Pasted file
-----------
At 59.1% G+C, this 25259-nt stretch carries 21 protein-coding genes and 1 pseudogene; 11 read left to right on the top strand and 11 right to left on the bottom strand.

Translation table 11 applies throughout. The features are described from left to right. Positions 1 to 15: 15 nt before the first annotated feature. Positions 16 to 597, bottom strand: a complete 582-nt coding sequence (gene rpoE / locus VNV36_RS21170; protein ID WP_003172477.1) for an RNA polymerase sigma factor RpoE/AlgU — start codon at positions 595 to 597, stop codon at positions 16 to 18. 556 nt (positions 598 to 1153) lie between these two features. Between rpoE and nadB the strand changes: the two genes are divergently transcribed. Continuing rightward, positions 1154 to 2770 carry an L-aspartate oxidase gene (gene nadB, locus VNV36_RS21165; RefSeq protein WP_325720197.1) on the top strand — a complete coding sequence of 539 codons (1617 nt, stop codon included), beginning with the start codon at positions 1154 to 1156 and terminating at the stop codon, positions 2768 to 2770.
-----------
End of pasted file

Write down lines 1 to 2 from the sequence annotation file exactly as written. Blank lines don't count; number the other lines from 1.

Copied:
At 59.1% G+C, this 25259-nt stretch carries 21 protein-coding genes and 1 pseudogene; 11 read left to right on the top strand and 11 right to left on the bottom strand.

Translation table 11 applies throughout. The features are described from left to right. Positions 1 to 15: 15 nt before the first annotated feature. Positions 16 to 597, bottom strand: a complete 582-nt coding sequence (gene rpoE / locus VNV36_RS21170; protein ID WP_003172477.1) for an RNA polymerase sigma factor RpoE/AlgU — start codon at positions 595 to 597, stop codon at positions 16 to 18. 556 nt (positions 598 to 1153) lie between these two features. Between rpoE and nadB the strand changes: the two genes are divergently transcribed. Continuing rightward, positions 1154 to 2770 carry an L-aspartate oxidase gene (gene nadB, locus VNV36_RS21165; RefSeq protein WP_325720197.1) on the top strand — a complete coding sequence of 539 codons (1617 nt, stop codon included), beginning with the start codon at positions 1154 to 1156 and terminating at the stop codon, positions 2768 to 2770.